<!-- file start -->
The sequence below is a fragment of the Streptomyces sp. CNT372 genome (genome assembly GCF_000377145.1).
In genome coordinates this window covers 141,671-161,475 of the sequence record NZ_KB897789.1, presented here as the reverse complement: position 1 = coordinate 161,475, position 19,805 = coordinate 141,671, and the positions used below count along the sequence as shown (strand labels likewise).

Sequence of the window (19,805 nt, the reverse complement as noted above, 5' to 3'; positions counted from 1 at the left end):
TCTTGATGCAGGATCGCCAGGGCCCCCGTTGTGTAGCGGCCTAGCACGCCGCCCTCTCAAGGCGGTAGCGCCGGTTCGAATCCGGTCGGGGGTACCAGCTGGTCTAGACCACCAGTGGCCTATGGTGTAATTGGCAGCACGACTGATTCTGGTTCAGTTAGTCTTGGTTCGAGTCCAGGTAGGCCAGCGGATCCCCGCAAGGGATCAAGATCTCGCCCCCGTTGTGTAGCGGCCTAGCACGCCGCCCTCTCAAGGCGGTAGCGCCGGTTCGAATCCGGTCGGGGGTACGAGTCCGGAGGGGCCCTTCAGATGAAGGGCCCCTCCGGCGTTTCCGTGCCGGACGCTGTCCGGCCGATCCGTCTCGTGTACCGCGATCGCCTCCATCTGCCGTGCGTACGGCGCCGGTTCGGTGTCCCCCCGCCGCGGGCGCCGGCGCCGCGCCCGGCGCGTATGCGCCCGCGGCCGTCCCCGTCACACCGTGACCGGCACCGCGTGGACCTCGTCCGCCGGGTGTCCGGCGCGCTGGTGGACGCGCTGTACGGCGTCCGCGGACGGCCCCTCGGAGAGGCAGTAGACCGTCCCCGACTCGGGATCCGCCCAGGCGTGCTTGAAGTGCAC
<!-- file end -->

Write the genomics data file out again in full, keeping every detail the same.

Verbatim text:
The sequence below is a fragment of the Streptomyces sp. CNT372 genome (genome assembly GCF_000377145.1).
In genome coordinates this window covers 141,671-161,475 of the sequence record NZ_KB897789.1, presented here as the reverse complement: position 1 = coordinate 161,475, position 19,805 = coordinate 141,671, and the positions used below count along the sequence as shown (strand labels likewise).

Sequence of the window (19,805 nt, the reverse complement as noted above, 5' to 3'; positions counted from 1 at the left end):
TCTTGATGCAGGATCGCCAGGGCCCCCGTTGTGTAGCGGCCTAGCACGCCGCCCTCTCAAGGCGGTAGCGCCGGTTCGAATCCGGTCGGGGGTACCAGCTGGTCTAGACCACCAGTGGCCTATGGTGTAATTGGCAGCACGACTGATTCTGGTTCAGTTAGTCTTGGTTCGAGTCCAGGTAGGCCAGCGGATCCCCGCAAGGGATCAAGATCTCGCCCCCGTTGTGTAGCGGCCTAGCACGCCGCCCTCTCAAGGCGGTAGCGCCGGTTCGAATCCGGTCGGGGGTACGAGTCCGGAGGGGCCCTTCAGATGAAGGGCCCCTCCGGCGTTTCCGTGCCGGACGCTGTCCGGCCGATCCGTCTCGTGTACCGCGATCGCCTCCATCTGCCGTGCGTACGGCGCCGGTTCGGTGTCCCCCCGCCGCGGGCGCCGGCGCCGCGCCCGGCGCGTATGCGCCCGCGGCCGTCCCCGTCACACCGTGACCGGCACCGCGTGGACCTCGTCCGCCGGGTGTCCGGCGCGCTGGTGGACGCGCTGTACGGCGTCCGCGGACGGCCCCTCGGAGAGGCAGTAGACCGTCCCCGACTCGGGATCCGCCCAGGCGTGCTTGAAGTGCAC